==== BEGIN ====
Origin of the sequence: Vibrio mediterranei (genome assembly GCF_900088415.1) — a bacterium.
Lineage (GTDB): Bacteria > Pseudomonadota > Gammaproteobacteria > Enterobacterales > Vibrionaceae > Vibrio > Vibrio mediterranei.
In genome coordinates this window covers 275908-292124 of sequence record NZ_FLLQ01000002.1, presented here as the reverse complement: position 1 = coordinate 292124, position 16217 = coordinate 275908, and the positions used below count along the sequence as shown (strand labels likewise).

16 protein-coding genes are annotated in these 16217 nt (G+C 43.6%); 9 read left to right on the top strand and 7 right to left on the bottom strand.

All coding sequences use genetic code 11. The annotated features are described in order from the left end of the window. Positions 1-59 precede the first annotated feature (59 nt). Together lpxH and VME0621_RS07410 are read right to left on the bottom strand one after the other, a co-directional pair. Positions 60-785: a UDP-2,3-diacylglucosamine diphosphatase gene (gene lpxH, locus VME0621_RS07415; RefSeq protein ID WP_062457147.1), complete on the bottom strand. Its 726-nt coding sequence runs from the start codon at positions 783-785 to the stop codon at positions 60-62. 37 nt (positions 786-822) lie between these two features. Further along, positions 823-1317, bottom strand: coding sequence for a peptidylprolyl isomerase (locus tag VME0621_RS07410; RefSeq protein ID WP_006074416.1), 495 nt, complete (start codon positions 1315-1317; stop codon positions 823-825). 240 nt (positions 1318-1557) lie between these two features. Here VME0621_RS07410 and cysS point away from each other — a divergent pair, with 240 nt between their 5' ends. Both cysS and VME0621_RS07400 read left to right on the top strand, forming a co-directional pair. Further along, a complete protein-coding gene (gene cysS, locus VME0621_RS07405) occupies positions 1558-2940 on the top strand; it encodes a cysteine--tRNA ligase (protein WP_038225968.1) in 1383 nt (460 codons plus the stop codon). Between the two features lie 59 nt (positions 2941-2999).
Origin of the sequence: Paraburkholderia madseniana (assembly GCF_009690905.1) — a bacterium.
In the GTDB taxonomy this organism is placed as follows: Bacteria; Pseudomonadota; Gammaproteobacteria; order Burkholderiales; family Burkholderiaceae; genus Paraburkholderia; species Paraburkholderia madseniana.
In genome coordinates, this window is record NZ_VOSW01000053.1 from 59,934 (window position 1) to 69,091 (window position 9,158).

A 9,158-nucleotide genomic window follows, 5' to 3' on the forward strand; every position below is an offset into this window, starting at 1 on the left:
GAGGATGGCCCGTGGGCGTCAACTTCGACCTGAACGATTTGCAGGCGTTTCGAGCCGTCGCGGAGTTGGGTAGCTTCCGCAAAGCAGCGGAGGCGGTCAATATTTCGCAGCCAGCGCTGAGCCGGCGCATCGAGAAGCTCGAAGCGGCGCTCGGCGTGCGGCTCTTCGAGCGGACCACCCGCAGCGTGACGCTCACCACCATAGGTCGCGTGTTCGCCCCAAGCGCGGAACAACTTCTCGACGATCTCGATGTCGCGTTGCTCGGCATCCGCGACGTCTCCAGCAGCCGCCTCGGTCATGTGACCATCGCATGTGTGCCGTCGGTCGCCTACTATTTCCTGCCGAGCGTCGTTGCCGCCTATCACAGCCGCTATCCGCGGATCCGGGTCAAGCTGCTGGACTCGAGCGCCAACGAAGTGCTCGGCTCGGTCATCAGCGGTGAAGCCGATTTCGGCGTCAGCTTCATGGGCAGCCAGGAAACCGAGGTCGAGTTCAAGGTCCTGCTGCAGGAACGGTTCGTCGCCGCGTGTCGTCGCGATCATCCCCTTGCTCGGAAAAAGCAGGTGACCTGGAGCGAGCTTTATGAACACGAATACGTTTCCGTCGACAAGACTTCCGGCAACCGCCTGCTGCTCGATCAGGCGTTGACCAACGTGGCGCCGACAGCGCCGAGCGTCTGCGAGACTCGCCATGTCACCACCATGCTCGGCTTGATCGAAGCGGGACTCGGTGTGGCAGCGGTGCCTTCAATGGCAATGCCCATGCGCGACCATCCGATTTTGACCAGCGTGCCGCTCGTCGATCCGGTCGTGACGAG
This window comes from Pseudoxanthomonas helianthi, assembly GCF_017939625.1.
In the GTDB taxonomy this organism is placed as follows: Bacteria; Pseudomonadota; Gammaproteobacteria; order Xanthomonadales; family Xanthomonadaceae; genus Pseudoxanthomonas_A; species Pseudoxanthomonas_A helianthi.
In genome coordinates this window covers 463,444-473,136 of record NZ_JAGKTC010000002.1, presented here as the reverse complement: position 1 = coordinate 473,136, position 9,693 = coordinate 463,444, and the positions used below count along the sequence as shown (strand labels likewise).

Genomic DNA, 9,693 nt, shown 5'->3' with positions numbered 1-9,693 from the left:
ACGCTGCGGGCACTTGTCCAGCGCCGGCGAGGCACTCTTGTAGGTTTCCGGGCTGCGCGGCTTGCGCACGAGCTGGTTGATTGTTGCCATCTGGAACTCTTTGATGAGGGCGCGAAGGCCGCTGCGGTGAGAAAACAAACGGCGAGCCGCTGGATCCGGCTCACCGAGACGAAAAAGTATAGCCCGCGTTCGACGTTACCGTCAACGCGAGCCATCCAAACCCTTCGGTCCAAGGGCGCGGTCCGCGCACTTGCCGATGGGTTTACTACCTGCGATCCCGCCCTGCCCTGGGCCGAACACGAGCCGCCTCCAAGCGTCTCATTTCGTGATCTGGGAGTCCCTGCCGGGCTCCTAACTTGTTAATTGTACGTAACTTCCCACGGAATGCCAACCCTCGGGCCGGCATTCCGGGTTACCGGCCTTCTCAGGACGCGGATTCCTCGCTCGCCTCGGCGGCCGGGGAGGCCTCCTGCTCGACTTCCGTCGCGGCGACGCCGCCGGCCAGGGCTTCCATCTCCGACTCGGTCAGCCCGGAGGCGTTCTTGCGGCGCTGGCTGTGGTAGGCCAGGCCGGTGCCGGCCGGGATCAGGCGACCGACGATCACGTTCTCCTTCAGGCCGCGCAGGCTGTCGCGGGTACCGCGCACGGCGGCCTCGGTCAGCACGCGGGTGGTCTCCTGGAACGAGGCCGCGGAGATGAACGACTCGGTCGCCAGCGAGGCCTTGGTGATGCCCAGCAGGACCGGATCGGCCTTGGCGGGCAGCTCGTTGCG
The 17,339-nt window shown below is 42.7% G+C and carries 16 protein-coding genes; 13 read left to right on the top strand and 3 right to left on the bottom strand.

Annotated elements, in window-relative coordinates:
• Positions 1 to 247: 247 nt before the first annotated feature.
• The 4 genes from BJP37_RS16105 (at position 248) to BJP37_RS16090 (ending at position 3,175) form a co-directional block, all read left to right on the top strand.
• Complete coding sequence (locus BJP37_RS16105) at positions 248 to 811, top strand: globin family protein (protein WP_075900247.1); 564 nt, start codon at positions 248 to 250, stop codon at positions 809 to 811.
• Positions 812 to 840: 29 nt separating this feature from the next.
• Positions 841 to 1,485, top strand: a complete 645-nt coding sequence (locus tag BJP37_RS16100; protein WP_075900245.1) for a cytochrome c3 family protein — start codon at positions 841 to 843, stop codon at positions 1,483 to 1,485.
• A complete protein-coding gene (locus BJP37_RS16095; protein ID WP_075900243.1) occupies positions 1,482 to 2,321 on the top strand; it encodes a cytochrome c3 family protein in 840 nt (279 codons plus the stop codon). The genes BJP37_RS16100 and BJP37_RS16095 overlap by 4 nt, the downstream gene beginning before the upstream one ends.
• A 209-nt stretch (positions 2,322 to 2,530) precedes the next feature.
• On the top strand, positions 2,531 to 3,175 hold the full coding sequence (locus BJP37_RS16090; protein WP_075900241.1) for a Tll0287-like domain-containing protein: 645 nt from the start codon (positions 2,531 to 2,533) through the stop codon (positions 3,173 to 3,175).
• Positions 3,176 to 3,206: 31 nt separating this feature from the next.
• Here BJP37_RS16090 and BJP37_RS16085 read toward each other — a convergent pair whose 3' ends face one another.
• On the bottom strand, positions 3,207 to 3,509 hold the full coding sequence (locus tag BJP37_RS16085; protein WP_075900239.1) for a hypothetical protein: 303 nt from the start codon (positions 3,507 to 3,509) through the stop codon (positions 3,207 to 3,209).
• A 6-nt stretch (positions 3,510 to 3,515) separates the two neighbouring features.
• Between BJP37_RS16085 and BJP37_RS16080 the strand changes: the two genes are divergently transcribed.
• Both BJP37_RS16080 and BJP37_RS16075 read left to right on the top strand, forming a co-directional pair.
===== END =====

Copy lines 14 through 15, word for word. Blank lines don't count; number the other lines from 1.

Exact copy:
Genomic DNA, 9,693 nt, shown 5'->3' with positions numbered 1-9,693 from the left:
ACGCTGCGGGCACTTGTCCAGCGCCGGCGAGGCACTCTTGTAGGTTTCCGGGCTGCGCGGCTTGCGCACGAGCTGGTTGATTGTTGCCATCTGGAACTCTTTGATGAGGGCGCGAAGGCCGCTGCGGTGAGAAAACAAACGGCGAGCCGCTGGATCCGGCTCACCGAGACGAAAAAGTATAGCCCGCGTTCGACGTTACCGTCAACGCGAGCCATCCAAACCCTTCGGTCCAAGGGCGCGGTCCGCGCACTTGCCGATGGGTTTACTACCTGCGATCCCGCCCTGCCCTGGGCCGAACACGAGCCGCCTCCAAGCGTCTCATTTCGTGATCTGGGAGTCCCTGCCGGGCTCCTAACTTGTTAATTGTACGTAACTTCCCACGGAATGCCAACCCTCGGGCCGGCATTCCGGGTTACCGGCCTTCTCAGGACGCGGATTCCTCGCTCGCCTCGGCGGCCGGGGAGGCCTCCTGCTCGACTTCCGTCGCGGCGACGCCGCCGGCCAGGGCTTCCATCTCCGACTCGGTCAGCCCGGAGGCGTTCTTGCGGCGCTGGCTGTGGTAGGCCAGGCCGGTGCCGGCCGGGATCAGGCGACCGACGATCACGTTCTCCTTCAGGCCGCGCAGGCTGTCGCGGGTACCGCGCACGGCGGCCTCGGTCAGCACGCGGGTGGTCTCCTGGAACGAGGCCGCGGAGATGAACGACTCGGTCGCCAGCGAGGCCTTGGTGATGCCCAGCAGGACCGGATCGGCCTTGGCGGGCAGCTCGTTGCG